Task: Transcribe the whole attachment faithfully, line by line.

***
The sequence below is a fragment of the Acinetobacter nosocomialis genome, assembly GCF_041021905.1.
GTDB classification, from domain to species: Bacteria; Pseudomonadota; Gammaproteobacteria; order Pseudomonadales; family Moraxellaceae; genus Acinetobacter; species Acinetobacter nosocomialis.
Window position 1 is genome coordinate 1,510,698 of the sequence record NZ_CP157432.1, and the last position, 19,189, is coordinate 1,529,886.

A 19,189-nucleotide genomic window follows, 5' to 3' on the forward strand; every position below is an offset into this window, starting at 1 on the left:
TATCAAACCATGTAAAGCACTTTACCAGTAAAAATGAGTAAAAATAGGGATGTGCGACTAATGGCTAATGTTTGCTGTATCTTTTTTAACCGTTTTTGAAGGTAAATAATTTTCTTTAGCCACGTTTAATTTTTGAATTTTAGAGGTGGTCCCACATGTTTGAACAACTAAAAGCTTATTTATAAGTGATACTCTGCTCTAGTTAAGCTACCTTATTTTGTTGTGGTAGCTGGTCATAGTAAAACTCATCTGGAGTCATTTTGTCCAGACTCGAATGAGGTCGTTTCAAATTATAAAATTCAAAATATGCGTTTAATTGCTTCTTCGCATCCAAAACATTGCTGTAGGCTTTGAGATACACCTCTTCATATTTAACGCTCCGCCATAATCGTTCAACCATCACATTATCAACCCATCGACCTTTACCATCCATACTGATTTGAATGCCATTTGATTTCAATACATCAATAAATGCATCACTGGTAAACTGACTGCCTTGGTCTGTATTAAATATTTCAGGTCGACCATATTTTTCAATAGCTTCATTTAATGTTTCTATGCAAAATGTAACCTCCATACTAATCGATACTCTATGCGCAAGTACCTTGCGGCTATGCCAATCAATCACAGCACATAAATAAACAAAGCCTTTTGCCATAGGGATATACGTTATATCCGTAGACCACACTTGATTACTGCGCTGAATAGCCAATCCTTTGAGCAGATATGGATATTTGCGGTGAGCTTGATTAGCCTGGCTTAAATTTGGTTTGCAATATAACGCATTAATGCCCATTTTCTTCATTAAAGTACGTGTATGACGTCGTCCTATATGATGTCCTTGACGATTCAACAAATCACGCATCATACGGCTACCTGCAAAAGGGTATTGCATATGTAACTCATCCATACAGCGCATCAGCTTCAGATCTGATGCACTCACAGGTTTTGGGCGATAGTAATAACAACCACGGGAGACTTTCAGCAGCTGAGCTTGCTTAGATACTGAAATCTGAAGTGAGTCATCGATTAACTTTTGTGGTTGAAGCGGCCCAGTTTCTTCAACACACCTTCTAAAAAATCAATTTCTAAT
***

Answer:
The sequence below is a fragment of the Acinetobacter nosocomialis genome, assembly GCF_041021905.1.
GTDB classification, from domain to species: Bacteria; Pseudomonadota; Gammaproteobacteria; order Pseudomonadales; family Moraxellaceae; genus Acinetobacter; species Acinetobacter nosocomialis.
Window position 1 is genome coordinate 1,510,698 of the sequence record NZ_CP157432.1, and the last position, 19,189, is coordinate 1,529,886.

A 19,189-nucleotide genomic window follows, 5' to 3' on the forward strand; every position below is an offset into this window, starting at 1 on the left:
TATCAAACCATGTAAAGCACTTTACCAGTAAAAATGAGTAAAAATAGGGATGTGCGACTAATGGCTAATGTTTGCTGTATCTTTTTTAACCGTTTTTGAAGGTAAATAATTTTCTTTAGCCACGTTTAATTTTTGAATTTTAGAGGTGGTCCCACATGTTTGAACAACTAAAAGCTTATTTATAAGTGATACTCTGCTCTAGTTAAGCTACCTTATTTTGTTGTGGTAGCTGGTCATAGTAAAACTCATCTGGAGTCATTTTGTCCAGACTCGAATGAGGTCGTTTCAAATTATAAAATTCAAAATATGCGTTTAATTGCTTCTTCGCATCCAAAACATTGCTGTAGGCTTTGAGATACACCTCTTCATATTTAACGCTCCGCCATAATCGTTCAACCATCACATTATCAACCCATCGACCTTTACCATCCATACTGATTTGAATGCCATTTGATTTCAATACATCAATAAATGCATCACTGGTAAACTGACTGCCTTGGTCTGTATTAAATATTTCAGGTCGACCATATTTTTCAATAGCTTCATTTAATGTTTCTATGCAAAATGTAACCTCCATACTAATCGATACTCTATGCGCAAGTACCTTGCGGCTATGCCAATCAATCACAGCACATAAATAAACAAAGCCTTTTGCCATAGGGATATACGTTATATCCGTAGACCACACTTGATTACTGCGCTGAATAGCCAATCCTTTGAGCAGATATGGATATTTGCGGTGAGCTTGATTAGCCTGGCTTAAATTTGGTTTGCAATATAACGCATTAATGCCCATTTTCTTCATTAAAGTACGTGTATGACGTCGTCCTATATGATGTCCTTGACGATTCAACAAATCACGCATCATACGGCTACCTGCAAAAGGGTATTGCATATGTAACTCATCCATACAGCGCATCAGCTTCAGATCTGATGCACTCACAGGTTTTGGGCGATAGTAATAACAACCACGGGAGACTTTCAGCAGCTGAGCTTGCTTAGATACTGAAATCTGAAGTGAGTCATCGATTAACTTTTGTGGTTGAAGCGGCCCAGTTTCTTCAACACACCTTCTAAAAAATCAATTTCTAAT